What I have understood, by watching these amazing leaders and my interaction as a business coach with equally awesome leaders like them is that the unexpected is the nature of the crisis.

These leaders have conditioned their minds that someday they have to deal with the unexpected. These leaders know well that you cannot plan anything for the unexpected but you can create a system or a kind of preparation for the unexpected.

For great leadership in a crisis - Readiness is the key.

As a leader, your first task is to bring your entire focus on – 

•         What do you do with unexpected?

•         What template of action plan you have created when things are going against your plan?

•         How you have conditioned your mind to think through the ‘what–if’ kind of life situation that can arise - in your own life, in your society, or your organization.

The second most important thing in an unexpected kind of situation is the speed at which the crisis strikes.

What it means, it is not just about the unexpected things happening but the speed at which it is happening.

The crisis is not something that builds up slowly and you have lag time to prepare before it strikes you. The unexpected always happens in a real-time frame.

There are two different crisis scenarios – the one when you know the problem and you have to deal with a known problem and the other where the problem is unknown and unseen.

How would you handle this?

What is that you would do something unusual for unknown things?

This question leads us to the third important thing about the unexpected is- to have an extreme focus on the crisis.

For example, if something unexpected is going to happen-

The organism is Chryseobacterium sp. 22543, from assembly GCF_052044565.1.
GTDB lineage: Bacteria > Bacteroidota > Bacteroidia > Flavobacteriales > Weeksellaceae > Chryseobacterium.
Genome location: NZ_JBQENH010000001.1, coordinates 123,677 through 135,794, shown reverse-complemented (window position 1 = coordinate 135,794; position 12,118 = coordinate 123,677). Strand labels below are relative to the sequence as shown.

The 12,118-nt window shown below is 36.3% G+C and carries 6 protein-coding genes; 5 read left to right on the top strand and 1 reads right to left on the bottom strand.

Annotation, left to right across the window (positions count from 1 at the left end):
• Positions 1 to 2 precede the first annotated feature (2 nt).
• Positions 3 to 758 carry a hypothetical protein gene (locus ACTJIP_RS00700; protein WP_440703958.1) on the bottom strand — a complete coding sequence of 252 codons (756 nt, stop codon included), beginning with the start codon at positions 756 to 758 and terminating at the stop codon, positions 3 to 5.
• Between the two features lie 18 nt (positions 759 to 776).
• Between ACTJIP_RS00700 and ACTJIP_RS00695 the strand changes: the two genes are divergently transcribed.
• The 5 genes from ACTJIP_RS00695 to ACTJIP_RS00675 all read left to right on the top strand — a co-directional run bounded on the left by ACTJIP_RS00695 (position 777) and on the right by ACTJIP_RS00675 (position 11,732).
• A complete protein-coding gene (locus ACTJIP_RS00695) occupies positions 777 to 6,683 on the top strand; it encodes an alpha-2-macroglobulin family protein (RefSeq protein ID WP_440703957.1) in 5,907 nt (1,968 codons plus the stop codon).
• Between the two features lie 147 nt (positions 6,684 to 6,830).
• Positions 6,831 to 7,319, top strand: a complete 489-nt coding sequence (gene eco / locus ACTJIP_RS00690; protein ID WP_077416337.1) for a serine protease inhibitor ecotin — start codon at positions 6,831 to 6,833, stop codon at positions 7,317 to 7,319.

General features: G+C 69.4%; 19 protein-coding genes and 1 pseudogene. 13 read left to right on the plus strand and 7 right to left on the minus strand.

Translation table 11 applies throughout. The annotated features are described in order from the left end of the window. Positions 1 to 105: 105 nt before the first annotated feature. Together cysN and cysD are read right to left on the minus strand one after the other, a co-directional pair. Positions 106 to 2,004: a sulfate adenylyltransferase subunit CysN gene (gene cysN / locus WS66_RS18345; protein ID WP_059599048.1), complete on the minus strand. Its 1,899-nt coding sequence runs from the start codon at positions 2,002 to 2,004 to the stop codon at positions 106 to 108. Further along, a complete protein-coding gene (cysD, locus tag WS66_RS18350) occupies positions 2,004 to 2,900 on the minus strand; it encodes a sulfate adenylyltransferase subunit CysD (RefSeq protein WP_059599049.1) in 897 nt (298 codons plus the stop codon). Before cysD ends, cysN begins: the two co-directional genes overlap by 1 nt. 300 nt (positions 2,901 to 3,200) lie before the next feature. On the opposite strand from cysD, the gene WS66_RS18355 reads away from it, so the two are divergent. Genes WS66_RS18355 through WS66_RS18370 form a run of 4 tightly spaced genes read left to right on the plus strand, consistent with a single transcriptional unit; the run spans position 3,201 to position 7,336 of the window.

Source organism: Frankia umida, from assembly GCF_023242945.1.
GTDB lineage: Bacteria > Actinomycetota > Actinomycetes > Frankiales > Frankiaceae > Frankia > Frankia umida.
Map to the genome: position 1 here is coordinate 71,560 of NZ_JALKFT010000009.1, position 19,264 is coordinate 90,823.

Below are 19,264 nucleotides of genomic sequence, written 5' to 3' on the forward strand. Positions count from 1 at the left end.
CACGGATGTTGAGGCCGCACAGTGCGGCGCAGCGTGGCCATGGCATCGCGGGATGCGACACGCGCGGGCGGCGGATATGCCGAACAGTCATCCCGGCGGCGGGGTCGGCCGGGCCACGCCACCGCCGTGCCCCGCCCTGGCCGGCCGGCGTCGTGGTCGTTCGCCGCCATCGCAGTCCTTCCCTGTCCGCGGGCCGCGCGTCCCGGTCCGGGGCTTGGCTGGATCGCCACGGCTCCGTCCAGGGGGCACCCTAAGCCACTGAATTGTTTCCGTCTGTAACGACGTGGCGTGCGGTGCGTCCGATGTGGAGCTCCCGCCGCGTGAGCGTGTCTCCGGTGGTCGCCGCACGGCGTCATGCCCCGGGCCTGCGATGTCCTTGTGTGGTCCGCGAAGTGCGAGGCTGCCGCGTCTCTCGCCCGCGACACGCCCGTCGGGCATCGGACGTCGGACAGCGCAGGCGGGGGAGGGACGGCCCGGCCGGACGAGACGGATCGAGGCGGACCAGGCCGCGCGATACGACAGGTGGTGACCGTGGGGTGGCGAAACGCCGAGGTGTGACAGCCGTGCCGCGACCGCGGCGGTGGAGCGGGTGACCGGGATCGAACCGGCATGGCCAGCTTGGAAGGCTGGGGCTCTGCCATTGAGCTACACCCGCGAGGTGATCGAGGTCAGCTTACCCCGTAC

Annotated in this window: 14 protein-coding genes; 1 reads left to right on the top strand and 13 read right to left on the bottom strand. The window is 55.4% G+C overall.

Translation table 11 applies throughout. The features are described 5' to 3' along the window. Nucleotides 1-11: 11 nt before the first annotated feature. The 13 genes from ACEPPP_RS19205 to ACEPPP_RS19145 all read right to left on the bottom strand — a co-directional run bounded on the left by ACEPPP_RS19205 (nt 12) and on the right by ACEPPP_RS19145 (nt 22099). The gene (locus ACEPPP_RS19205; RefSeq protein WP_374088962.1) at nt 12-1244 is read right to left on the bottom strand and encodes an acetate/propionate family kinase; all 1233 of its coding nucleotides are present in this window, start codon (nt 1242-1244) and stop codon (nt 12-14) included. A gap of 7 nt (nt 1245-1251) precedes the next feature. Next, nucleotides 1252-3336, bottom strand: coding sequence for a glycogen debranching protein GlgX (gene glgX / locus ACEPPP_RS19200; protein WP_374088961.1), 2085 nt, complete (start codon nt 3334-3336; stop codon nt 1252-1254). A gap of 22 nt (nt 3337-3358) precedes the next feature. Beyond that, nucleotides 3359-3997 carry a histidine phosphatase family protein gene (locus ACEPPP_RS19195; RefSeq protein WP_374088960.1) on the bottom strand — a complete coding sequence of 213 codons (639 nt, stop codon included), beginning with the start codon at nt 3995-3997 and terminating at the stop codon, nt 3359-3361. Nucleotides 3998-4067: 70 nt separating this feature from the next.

•         you don’t know when

•         you don’t know where

•         you don’t know what is going to happen

•         you don’t know at what speed it is going to happen

That is why the focus on the crisis is necessary.

Those awesome leaders in such situations keep their eyes on what is happening although things around them are shattering.

Disasters can make or break a leader.

Leaders should think about themselves as islands of coherence in a sea of chaos. Your ability to manage yourself in this process—to stay grounded and to remain clear in a disorienting situation—is really what will make or break you.

To understand this Focus aspect in a better way, let us go back to an earlier illustration, - an occurrence of a bomb blast in front of an Airline terminal.

•         What would be their immediate response

•         What would they think about their staff’s safety

•         What would they plan for the passengers who are queuing up for boarding on various flights?

•         What would be an immediate emergency and safety measures will come into play so that the panic button is not being pressed all over

•         How can you convey to people to remain calm and composed and how will you assure them that the situation is under control and there is no need to panic?

•         How the emergency team will get into action to rescue people who are injured and evacuate them from the site to the nearest hospital.

•         Although you have an emergency team, how would you communicate with them to get into action from wherever they are?

•         What action you will initiate so that onlookers and the people who are not the victims do not become media of rumors? 

As a leader, you need to understand and accept that a crisis is disruptive.

The disruption caused can be relatively small and last for a short duration and then the situation returns to normal. A disruption can be of large magnitude and lasts for a longer duration.

While handling a crisis effectively, two distinct things need to be taken into account.

One is what is happening that needs to be dealt with while the other is the effect or the consequences post-crisis.

As a leader when you are leading through a crisis – a great thing can happen or a terrible thing can happen, for the kind of decision you make.

You should not forget one thing, every decision has an emotional price tag.

The longer you take to make a decision, the more the decision becomes emotional.